Commuters trying to escape a crowded subway exit bottleneck have come to accept those abominable emergency door alarms as an infuriating fact of life. But the New York City Transit Riders Council says it doesn't have to be that way! The volunteer group, which was created by the state legislature in 1981 to represent the official voice of NYC bus and subway riders, has issued a report urging the MTA to replace the high volume alarms "with indicator lights or low volume audible tones."

After conducting a survey monitoring subway behavior, the NYCTRC concluded that "because the alarms sound very frequently, they have lost their ability to alert riders to a possible emergency and, if anything, serve to distract a shrinking force of station personnel from other duties...The alarms that sound to indicate that an emergency gate has been opened do not appear to deter improper use of the gates."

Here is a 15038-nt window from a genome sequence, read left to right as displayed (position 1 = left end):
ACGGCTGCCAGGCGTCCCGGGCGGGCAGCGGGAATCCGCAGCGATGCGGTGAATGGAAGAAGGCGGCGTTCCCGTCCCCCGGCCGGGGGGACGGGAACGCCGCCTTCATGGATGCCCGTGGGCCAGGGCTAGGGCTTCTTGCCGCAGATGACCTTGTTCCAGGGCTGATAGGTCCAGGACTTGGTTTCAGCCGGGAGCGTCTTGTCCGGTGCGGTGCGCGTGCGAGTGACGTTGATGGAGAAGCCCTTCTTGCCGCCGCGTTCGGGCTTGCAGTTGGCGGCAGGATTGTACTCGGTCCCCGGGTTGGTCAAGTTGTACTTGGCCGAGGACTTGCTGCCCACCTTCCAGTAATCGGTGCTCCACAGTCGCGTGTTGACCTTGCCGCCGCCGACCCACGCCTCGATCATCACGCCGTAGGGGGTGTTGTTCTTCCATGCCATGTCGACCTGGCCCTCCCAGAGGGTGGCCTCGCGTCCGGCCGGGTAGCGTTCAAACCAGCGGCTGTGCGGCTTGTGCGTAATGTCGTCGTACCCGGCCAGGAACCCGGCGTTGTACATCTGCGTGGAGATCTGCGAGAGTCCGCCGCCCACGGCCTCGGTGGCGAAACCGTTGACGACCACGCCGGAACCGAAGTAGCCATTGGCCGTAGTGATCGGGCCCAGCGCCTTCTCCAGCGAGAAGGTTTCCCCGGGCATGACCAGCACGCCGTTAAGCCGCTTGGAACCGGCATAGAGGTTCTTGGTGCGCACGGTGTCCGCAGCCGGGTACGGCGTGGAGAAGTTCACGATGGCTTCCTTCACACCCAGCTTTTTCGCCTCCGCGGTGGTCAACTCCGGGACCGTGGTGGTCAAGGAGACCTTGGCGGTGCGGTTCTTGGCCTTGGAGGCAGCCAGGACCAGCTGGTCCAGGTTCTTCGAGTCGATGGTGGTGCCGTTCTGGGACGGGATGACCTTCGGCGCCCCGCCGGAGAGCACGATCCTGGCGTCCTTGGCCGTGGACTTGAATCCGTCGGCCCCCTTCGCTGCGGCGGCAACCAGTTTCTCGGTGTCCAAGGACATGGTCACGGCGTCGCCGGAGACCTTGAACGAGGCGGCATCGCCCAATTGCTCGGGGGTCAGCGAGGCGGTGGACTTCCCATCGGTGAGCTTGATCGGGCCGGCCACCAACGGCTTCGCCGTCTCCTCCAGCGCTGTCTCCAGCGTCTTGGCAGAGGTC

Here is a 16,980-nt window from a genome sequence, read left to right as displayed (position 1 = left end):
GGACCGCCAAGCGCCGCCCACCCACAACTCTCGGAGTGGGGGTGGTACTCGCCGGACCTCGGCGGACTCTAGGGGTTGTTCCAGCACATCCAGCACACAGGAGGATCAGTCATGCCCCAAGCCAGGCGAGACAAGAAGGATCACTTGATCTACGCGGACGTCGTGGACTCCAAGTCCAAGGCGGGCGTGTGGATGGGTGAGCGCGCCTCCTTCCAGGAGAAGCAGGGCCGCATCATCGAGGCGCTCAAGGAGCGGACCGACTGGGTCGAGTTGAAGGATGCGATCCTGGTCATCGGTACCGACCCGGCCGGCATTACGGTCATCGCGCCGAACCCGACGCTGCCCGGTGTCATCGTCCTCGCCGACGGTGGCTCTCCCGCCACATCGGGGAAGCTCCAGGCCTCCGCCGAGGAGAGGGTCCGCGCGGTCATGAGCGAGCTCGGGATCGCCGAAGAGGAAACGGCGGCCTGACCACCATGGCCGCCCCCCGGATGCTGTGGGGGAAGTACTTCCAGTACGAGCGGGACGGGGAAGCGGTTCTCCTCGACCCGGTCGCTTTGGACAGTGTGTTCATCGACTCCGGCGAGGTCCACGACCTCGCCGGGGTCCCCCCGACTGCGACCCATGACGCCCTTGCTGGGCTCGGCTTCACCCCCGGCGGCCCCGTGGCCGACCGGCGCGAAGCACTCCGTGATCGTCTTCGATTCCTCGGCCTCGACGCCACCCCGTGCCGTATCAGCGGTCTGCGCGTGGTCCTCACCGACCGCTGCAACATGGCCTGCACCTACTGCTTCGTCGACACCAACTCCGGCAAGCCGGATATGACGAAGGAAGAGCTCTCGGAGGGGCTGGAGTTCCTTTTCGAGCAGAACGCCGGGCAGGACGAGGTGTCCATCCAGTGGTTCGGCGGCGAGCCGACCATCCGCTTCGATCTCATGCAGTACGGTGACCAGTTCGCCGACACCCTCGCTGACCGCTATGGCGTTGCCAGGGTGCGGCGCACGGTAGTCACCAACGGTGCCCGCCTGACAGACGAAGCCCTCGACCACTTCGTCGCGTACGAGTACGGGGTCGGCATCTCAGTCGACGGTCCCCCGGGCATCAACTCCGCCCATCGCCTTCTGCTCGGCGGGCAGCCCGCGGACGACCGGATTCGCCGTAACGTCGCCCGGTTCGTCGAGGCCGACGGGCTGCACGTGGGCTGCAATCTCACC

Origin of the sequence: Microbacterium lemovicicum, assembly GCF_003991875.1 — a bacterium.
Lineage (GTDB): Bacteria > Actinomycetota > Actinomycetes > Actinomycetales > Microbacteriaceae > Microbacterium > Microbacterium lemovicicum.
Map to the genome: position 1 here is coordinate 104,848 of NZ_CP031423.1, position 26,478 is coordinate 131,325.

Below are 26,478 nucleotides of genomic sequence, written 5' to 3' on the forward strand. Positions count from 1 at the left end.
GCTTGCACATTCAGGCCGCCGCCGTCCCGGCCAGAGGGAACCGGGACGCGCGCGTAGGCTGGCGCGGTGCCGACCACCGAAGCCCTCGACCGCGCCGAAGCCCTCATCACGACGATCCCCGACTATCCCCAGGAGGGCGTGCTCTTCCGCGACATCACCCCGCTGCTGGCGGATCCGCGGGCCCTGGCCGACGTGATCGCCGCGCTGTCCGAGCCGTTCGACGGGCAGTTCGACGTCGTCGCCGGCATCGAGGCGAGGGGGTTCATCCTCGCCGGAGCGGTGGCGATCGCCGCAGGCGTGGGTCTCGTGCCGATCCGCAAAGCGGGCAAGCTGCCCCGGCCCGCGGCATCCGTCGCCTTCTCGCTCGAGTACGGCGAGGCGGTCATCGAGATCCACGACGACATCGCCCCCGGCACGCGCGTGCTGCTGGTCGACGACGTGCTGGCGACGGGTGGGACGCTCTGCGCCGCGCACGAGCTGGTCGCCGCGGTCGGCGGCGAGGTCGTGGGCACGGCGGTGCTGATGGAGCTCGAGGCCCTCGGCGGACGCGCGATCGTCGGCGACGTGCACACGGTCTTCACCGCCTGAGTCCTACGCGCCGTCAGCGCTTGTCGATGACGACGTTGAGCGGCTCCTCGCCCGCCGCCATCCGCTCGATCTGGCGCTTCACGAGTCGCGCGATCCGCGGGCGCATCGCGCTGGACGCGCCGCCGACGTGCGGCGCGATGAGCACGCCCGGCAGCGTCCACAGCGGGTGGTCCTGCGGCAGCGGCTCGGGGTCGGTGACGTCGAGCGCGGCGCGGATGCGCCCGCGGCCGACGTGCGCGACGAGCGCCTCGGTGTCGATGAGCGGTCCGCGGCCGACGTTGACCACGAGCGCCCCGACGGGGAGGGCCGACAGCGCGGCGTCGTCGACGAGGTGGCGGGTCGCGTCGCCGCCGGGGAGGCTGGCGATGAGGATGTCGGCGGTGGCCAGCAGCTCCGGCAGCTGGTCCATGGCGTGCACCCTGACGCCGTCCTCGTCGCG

But without the horrible piercing alarm sounds, won't fare beaters go wild? The NYCTRC, which observed 109 people sneaking into the subway through an open emergency gate, doesn't think so. According to the report: "It has been said that alarms sounding when emergency gates are open serve as notice of an opportunity for fare evasion, but it must also be noted that there is much fare evasion that does not involve the emergency gates." And it's not unheard of for the transit police to arrest a commuter for exiting through the gate, either; one guy spent 28 hours in jail for trying to leave the subway station through an emergency gate.